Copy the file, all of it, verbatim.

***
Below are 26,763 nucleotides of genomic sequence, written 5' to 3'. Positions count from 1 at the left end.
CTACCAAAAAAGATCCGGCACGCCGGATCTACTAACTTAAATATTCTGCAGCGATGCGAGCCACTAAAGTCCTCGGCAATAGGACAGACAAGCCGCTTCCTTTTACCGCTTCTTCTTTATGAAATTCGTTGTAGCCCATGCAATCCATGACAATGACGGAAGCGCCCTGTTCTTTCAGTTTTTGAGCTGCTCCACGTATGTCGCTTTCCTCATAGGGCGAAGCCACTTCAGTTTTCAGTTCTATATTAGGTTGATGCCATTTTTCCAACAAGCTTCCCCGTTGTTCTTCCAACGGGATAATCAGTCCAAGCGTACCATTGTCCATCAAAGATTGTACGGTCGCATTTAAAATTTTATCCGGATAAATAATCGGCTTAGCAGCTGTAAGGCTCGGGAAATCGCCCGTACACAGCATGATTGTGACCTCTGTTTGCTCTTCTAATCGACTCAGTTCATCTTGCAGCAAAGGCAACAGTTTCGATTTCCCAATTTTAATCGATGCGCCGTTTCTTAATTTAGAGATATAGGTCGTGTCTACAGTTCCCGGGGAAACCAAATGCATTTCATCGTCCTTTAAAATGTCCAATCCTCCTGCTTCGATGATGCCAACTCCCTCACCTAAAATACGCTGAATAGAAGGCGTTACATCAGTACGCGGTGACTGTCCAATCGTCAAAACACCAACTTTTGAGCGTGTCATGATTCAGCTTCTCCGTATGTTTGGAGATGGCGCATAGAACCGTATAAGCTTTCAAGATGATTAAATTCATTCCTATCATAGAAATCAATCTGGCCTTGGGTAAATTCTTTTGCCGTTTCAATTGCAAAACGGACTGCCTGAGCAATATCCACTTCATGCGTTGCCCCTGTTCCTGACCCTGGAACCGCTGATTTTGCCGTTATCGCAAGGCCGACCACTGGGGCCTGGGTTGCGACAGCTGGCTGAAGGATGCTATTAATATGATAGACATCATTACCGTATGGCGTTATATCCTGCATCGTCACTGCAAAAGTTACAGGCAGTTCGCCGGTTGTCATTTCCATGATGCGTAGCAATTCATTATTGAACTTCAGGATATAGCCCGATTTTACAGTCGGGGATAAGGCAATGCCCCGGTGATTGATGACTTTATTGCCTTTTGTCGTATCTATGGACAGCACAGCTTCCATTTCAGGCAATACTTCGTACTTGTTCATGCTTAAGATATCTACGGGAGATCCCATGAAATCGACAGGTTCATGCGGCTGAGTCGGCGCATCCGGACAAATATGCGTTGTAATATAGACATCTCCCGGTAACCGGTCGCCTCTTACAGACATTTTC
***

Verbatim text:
Below are 26,763 nucleotides of genomic sequence, written 5' to 3'. Positions count from 1 at the left end.
CTACCAAAAAAGATCCGGCACGCCGGATCTACTAACTTAAATATTCTGCAGCGATGCGAGCCACTAAAGTCCTCGGCAATAGGACAGACAAGCCGCTTCCTTTTACCGCTTCTTCTTTATGAAATTCGTTGTAGCCCATGCAATCCATGACAATGACGGAAGCGCCCTGTTCTTTCAGTTTTTGAGCTGCTCCACGTATGTCGCTTTCCTCATAGGGCGAAGCCACTTCAGTTTTCAGTTCTATATTAGGTTGATGCCATTTTTCCAACAAGCTTCCCCGTTGTTCTTCCAACGGGATAATCAGTCCAAGCGTACCATTGTCCATCAAAGATTGTACGGTCGCATTTAAAATTTTATCCGGATAAATAATCGGCTTAGCAGCTGTAAGGCTCGGGAAATCGCCCGTACACAGCATGATTGTGACCTCTGTTTGCTCTTCTAATCGACTCAGTTCATCTTGCAGCAAAGGCAACAGTTTCGATTTCCCAATTTTAATCGATGCGCCGTTTCTTAATTTAGAGATATAGGTCGTGTCTACAGTTCCCGGGGAAACCAAATGCATTTCATCGTCCTTTAAAATGTCCAATCCTCCTGCTTCGATGATGCCAACTCCCTCACCTAAAATACGCTGAATAGAAGGCGTTACATCAGTACGCGGTGACTGTCCAATCGTCAAAACACCAACTTTTGAGCGTGTCATGATTCAGCTTCTCCGTATGTTTGGAGATGGCGCATAGAACCGTATAAGCTTTCAAGATGATTAAATTCATTCCTATCATAGAAATCAATCTGGCCTTGGGTAAATTCTTTTGCCGTTTCAATTGCAAAACGGACTGCCTGAGCAATATCCACTTCATGCGTTGCCCCTGTTCCTGACCCTGGAACCGCTGATTTTGCCGTTATCGCAAGGCCGACCACTGGGGCCTGGGTTGCGACAGCTGGCTGAAGGATGCTATTAATATGATAGACATCATTACCGTATGGCGTTATATCCTGCATCGTCACTGCAAAAGTTACAGGCAGTTCGCCGGTTGTCATTTCCATGATGCGTAGCAATTCATTATTGAACTTCAGGATATAGCCCGATTTTACAGTCGGGGATAAGGCAATGCCCCGGTGATTGATGACTTTATTGCCTTTTGTCGTATCTATGGACAGCACAGCTTCCATTTCAGGCAATACTTCGTACTTGTTCATGCTTAAGATATCTACGGGAGATCCCATGAAATCGACAGGTTCATGCGGCTGAGTCGGCGCATCCGGACAAATATGCGTTGTAATATAGACATCTCCCGGTAACCGGTCGCCTCTTACAGACATTTTC